Karl Rabeder, a 47 year old businessman from Telfs, Austria plans donate his fortune, including a luxury villa in the Alps and farmhouse in Provence, to a microcredit charity, and then plans to retire to a small wooden hut in the mountains - all after realizing his riches were making him unhappy.
Mr. Rabeder, who made his fortune selling interior furnishings and accessories, from vases to artificial flowers, came to the conclusion that he was working as a slave for things that he did not wish for or need.
''My idea is to have nothing left. Absolutely nothing. Money is counter-productive - it prevents happiness.''
Mr Rabeder came to this realization after a three-week vacation in Hawaii:
''In those three weeks we spent all the money you could possibly spend. But in all that time we had the feeling we hadn't met a single real person - that we were all just actors. The staff played the role of being friendly and the guests played the role of being important, and nobody was real.''
His plans on liquidating his fortunate is unique as well:
- He plans to raffle his Alpine home, valued at £1.4 million, via 21,999 lottery tickets priced at just £87 each (see more about the raffle here).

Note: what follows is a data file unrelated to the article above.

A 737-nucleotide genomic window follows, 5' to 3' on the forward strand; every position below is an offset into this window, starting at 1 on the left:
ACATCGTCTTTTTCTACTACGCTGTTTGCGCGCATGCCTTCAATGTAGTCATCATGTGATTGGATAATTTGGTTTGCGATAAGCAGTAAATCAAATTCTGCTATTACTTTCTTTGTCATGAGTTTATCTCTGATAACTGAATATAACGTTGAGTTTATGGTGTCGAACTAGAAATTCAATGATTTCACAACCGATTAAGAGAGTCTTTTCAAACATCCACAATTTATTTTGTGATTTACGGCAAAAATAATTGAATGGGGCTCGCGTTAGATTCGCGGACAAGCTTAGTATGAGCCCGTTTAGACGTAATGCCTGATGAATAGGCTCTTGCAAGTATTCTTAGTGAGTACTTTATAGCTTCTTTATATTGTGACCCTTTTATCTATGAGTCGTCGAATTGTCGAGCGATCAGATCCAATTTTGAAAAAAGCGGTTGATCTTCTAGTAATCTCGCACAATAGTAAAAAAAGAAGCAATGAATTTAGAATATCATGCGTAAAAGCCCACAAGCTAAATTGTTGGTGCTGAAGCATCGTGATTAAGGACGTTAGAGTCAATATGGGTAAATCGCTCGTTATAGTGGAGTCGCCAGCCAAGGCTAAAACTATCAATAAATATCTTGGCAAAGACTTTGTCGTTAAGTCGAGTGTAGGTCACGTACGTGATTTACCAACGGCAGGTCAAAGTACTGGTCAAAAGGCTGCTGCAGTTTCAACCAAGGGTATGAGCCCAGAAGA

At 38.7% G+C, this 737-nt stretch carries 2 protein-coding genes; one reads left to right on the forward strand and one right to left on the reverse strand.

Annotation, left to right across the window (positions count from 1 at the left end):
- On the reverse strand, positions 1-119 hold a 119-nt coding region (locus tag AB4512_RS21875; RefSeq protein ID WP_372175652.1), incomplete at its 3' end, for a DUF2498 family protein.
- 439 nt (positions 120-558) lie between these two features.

- The farmhouse in Provence complete with 17 hectares is on the market for £613,000 via a local estate agent.
- He has already sold his collection of six gliders and Audi A8.
All of the proceeds will go into a microcredit charity in South America (MyMicroCredit.org), which offers small loans and advice to self employed people. He will take no salary from the organization. "He will then move out of his Alpine retreat into a small wooden hut in the mountains or a simple bedsit in Innsbruck, surviving on £800 a month while the proceeds go to a charity he set up in Latin America. He will draw no salary from it."
Since Mr. Rabeder came to this solution to simplify his life, he says he has felt "free, the opposite of heavy" but also says he does not judge those who choose to keep their wealth.
Via The London Telegraph.
Image: Villa via Focus.de